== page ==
The Muskrat (part 2)


The mountains sound like you

This is the last post for the Soudbytes zine, issue 2, “The Mountains.”

My own response to the question ‘Search and Rescue in the Whites’ was too long for me to afford to print but it’s been published by Misadventures Magazine. Please give it a read!

Thank you everyone for contributing to the zine and get going on all those beautiful submissions for round 3! The next question is ‘how does home sound?’ As usual, any and all answers are welcomed! A submission guarantees you a copy of the next issue.

Send them to me at 2121 13th Ave South, Minneapolis, MN 55404 or It’s really best to keep the US Postal Service in business so snail mail is the way to go.

Lesson 1: expect the unexpected Lesson 2: just do it
Lesson 1: expect the unexpected
Lesson 2: just do it

The mountains sound like silence

The mountains sound like
Carabiners clinking on metal pots and zippers
Jolly rancher wrappers being scrunched into some tiny pocket
Metal cables creaking as the bear bag is pulled high into the air
Water rushing downhill over rocks
Leaves crunching underfoot
And occasional silence that makes the sounds and thoughts in your head become silent too.

Above is a poem submitted from Emma Koeppel, a Beloit College student, Wisconsinite, and native landscaper. The photo is of Mikayla Clarke, (sister, hiker and New Hampshire Native) on the Appalachian Trail during her thru-hike this spring/summer.

The mountains sound like the folks in them

My sister, Brightside, hiked on the AT from Springer Mountain in Georgia to Hanover, NH this year. This a photo she sent me of her friend Kiwi. In the shade of a box store in a trail town, this is one of many breaks from the trail where they restocked their food and supplies, and did the occasional laundry load.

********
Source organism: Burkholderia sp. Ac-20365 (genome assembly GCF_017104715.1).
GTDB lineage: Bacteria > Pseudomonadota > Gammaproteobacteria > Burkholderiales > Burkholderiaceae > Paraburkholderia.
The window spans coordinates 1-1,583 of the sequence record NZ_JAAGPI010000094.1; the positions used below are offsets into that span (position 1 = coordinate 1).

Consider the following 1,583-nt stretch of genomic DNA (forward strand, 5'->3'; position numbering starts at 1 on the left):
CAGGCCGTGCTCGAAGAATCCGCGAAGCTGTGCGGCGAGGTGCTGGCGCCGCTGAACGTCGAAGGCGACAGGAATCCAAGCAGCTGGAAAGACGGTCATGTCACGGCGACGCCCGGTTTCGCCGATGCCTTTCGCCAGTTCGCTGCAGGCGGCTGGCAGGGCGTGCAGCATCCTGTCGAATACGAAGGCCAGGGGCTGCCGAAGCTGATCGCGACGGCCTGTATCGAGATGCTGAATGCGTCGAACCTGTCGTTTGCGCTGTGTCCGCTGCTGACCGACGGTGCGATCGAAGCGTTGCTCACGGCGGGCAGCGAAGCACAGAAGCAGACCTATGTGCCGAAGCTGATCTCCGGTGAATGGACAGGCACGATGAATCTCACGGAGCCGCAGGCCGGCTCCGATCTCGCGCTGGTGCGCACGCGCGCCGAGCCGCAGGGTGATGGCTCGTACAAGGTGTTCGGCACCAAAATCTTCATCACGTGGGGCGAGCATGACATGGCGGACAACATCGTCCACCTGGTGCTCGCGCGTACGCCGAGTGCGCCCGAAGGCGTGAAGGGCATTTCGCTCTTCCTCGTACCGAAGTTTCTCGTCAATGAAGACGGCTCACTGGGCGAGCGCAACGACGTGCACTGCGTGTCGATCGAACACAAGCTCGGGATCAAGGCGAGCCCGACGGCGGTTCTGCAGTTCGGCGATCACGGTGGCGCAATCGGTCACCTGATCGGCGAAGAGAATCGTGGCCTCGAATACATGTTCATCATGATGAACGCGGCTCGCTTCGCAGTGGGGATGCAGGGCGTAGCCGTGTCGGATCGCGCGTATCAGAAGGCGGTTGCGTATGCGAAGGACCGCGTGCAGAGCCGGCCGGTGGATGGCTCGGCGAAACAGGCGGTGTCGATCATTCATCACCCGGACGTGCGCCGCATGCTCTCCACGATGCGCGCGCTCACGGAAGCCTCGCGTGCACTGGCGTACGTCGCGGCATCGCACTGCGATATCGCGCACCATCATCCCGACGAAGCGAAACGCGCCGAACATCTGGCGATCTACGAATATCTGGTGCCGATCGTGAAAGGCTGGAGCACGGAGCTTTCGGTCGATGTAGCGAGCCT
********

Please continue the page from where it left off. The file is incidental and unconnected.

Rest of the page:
Passing Through a Small Town
by David Shumate
Here the highways cross. One heads north. One heads east
and west. On the comer of the square adjacent to the
courthouse a bronze plaque marks the place where two Civil
War generals faced one another and the weaker surrendered.
A few pedestrians pass. A beauty parlor sign blinks. As I tum
to head west, I become the schoolteacher living above the
barber shop. Polishing my shoes each evening. Gazing at the
square below. In time I befriend the waitress at the cafe and
she winks as she pours my coffee. Soon people begin to
talk. And for good reason. I become so distracted I teach my
students that Cleopatra lost her head during the French
Revolution and that Leonardo perfected the railroad at the
height of the Renaissance. One day her former lover returns
from the army and creates a scene at the school. That evening
she confesses she cannot decide between us. But still we spend
one last night together. By the time I pass the grain elevators
on the edge of town I am myself again. The deep scars of love
already beginning to heal.

I’ll leave you with this Mountain Song from Danny Connolly & friends!

The Mountains Sound like….

Well folks, the 2nd issue of the Sound-Bites series is fresh off the press with 10 full pages of rugged mountain music. Luckily the morning was rainy as heck and staring at a computer screen for many hours seemed an appropriate surrealistic pool to fall in.

This zine includes submissions from contributers in New Hampshire, Massachusetts, Maine, Wisconsin, and New Mexicoall answering the question, How do the mountains sound. The submissions range from funny, thoughful, and strange to downright mystical. 45 copies have been printed and distributed to the detriment of the Gilford Public Library’s paper and ink stocks and the health of their budget. My sister says I am now indebted to plant exactly two trees in return for my 250+ pages.

And if you’re still wondering what a zine is, it’s “an independently-run and rugged publication.” As I like to say, it’s a one-woman show, meaning I do most of the work and probably should hire an editor. Many people have asked about an online version of the zine. I am working on my design capacities for a real website, but for now I’ll be posting one submission every day here on the blog. Keep checking back for a full color and digitalized zine experience! This one’s from my great friend, Jill Banach, a hiker, photographer, and half marathon runner from Shrewsbury, MA.